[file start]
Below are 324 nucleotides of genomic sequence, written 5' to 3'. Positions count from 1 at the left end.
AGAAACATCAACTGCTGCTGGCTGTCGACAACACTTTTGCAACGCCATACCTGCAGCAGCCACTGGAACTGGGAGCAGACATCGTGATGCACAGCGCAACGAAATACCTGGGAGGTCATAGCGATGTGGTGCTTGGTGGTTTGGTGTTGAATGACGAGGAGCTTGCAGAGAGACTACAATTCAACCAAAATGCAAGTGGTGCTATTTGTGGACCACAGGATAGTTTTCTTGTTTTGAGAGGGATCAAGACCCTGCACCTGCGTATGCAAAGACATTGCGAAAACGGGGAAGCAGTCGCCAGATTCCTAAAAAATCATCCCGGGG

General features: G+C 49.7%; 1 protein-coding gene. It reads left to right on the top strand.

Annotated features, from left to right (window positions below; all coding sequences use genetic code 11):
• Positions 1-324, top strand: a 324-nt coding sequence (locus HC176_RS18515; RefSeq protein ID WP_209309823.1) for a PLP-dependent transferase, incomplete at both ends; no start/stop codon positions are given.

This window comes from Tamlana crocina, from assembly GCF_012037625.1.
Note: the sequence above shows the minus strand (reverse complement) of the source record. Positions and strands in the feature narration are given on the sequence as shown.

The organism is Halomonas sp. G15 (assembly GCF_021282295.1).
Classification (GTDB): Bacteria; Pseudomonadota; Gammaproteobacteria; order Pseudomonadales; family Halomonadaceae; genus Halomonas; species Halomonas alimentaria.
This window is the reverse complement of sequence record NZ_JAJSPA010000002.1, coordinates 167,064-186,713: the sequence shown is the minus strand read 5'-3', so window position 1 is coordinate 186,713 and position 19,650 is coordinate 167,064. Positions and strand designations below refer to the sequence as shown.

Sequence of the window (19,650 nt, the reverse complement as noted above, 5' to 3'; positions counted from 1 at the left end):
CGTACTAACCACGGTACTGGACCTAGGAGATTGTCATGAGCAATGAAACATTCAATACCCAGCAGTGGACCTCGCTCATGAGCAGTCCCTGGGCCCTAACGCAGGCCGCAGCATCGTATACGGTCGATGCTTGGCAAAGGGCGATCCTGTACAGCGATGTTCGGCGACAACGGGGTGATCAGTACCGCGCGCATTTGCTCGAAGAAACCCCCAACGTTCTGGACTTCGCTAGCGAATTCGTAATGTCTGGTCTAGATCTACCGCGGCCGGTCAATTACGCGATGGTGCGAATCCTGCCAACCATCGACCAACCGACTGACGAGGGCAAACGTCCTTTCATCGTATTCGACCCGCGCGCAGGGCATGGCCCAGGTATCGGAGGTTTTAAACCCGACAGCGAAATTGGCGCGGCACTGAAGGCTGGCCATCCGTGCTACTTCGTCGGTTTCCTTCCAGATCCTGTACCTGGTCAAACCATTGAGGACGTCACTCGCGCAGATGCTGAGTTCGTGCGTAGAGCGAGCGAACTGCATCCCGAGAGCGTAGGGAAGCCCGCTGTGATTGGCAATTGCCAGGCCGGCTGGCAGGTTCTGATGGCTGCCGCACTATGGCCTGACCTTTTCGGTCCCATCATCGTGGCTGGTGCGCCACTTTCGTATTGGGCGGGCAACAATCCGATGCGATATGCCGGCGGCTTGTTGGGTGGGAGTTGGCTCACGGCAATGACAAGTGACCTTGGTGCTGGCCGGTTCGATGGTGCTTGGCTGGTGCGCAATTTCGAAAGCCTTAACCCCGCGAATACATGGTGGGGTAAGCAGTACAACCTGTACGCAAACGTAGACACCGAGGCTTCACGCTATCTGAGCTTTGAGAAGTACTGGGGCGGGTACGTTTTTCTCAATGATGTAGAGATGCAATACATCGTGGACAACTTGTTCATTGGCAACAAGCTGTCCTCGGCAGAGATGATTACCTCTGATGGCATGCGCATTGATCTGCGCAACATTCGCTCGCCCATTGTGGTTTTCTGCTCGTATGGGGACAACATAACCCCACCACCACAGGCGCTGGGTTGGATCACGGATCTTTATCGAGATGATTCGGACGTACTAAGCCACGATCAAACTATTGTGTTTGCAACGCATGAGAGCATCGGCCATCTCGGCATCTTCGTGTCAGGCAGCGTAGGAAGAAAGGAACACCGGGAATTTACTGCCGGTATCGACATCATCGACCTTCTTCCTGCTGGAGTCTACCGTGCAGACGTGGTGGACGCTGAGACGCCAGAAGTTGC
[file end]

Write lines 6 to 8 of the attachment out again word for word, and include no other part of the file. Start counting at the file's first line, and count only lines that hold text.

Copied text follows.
This window comes from Tamlana crocina, from assembly GCF_012037625.1.
Note: the sequence above shows the minus strand (reverse complement) of the source record. Positions and strands in the feature narration are given on the sequence as shown.

The organism is Halomonas sp. G15 (assembly GCF_021282295.1).